A threadbare aristocracy
Responding to yesterday’s post, my esteemed colleague Denise Covert disagreed respectfully — a startling phenomenon, unaccustomed as I am to being treated respectfully — and entered a spirited defense of the knowledgeability of copy editors:
But you cannot teach them to be a human sponge for all manner of knowledge, from local institutional knowledge (sadly missing lately due to so many buyouts/layoffs) to general potpourri. Like mild OCD, only certain people are like that, and it is those people who are the truly successful copy editors.
Be at ease, Sister Covert. I’m not belittling the intelligence of copy editors, or of other journalists. Though the dolts I’ve encountered in newspapering over the years have been numerous, they do not appear to exceed the general distribution in the population. And if it seems odd that so many of them have reached positions of authority, one need only look at, say, the United States Congress or the upper reaches of the clergy for comparison.
But the comment on yesterday's post merely underscores the point I was trying to make yesterday. Journalism — good journalism, with effective editing — does require intelligence and analytical ability, but not highly specialized knowledge unavailable elsewhere. Copy editors in particular are most effective when they posses a wide fund of general information, and those are people I look for in hiring. But that information is easily acquired through wide-ranging reading and retention.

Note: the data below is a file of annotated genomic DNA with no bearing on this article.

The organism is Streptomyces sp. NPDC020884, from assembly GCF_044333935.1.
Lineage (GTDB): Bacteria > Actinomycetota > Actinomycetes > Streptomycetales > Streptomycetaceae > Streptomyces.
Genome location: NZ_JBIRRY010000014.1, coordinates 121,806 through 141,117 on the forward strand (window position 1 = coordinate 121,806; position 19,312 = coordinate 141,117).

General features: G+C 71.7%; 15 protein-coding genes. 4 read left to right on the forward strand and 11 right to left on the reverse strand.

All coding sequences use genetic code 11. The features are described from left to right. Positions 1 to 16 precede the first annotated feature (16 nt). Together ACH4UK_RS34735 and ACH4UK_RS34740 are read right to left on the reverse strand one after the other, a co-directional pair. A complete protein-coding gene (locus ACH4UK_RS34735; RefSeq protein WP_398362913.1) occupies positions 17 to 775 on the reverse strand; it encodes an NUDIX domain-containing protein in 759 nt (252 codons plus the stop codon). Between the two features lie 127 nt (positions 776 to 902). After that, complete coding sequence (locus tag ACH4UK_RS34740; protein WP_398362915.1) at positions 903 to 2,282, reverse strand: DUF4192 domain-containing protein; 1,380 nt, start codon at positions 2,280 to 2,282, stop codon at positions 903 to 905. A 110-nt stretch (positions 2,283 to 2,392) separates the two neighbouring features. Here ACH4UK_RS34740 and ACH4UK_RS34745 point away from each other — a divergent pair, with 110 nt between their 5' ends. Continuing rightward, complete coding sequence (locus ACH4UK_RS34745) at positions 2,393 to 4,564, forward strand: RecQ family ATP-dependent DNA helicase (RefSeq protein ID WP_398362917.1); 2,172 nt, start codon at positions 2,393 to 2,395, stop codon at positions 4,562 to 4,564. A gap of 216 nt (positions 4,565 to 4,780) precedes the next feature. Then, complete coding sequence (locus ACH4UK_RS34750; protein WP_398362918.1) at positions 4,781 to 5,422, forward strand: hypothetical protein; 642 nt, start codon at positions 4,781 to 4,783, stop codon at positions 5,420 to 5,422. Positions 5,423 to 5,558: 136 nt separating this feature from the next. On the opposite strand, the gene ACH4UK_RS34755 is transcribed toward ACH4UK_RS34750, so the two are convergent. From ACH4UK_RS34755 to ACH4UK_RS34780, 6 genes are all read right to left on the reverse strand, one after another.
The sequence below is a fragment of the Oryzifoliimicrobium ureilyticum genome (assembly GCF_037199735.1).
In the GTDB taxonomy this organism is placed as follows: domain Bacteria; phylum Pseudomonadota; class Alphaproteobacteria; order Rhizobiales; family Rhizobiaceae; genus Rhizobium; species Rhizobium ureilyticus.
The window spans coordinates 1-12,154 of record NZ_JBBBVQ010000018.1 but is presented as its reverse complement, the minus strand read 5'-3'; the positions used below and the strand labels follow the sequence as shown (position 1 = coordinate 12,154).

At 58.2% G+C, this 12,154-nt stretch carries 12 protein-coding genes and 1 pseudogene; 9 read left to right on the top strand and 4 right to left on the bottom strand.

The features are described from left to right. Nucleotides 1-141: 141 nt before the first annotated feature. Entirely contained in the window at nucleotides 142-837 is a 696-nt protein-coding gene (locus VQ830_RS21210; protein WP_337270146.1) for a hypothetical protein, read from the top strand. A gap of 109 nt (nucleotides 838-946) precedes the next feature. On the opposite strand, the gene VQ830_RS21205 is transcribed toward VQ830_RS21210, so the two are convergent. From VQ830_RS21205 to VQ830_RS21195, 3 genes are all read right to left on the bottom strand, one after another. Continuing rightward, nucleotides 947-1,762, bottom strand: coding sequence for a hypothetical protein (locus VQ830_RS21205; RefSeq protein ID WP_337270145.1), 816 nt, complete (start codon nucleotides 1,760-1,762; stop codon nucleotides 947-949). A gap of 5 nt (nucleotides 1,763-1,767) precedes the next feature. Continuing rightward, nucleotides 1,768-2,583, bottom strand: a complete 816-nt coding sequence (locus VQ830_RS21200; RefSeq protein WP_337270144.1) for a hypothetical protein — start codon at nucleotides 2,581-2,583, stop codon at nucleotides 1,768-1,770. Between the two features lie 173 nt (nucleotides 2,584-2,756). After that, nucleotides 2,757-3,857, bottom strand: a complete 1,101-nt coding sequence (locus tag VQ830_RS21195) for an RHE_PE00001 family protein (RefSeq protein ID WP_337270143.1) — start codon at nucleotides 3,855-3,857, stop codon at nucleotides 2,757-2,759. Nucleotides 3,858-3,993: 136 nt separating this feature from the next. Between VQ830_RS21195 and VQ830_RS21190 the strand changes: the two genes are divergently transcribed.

It may be true that in an age of superficial education and a prevalent self-absorption that encourages inattention to the world around them, people may be astonishingly ill-informed. Look at the people Jay Leno quizzes on the street. But that doesn’t mean that information is accessible only to an elect.
The melancholy truth is that in our grand Republic, it is as true today as it was 80 years ago when H.L. Mencken wrote: “Here [in the United States] the general average of intelligence, of knowledge, of competence, of integrity, of self-respect, of honor is so low that any man who knows his trade, does not fear ghosts, has read fifty good books, and practices the common decencies stands out as brilliantly as a wart on a bald head, and is thrown willy-nilly into a meager and exclusive aristocracy."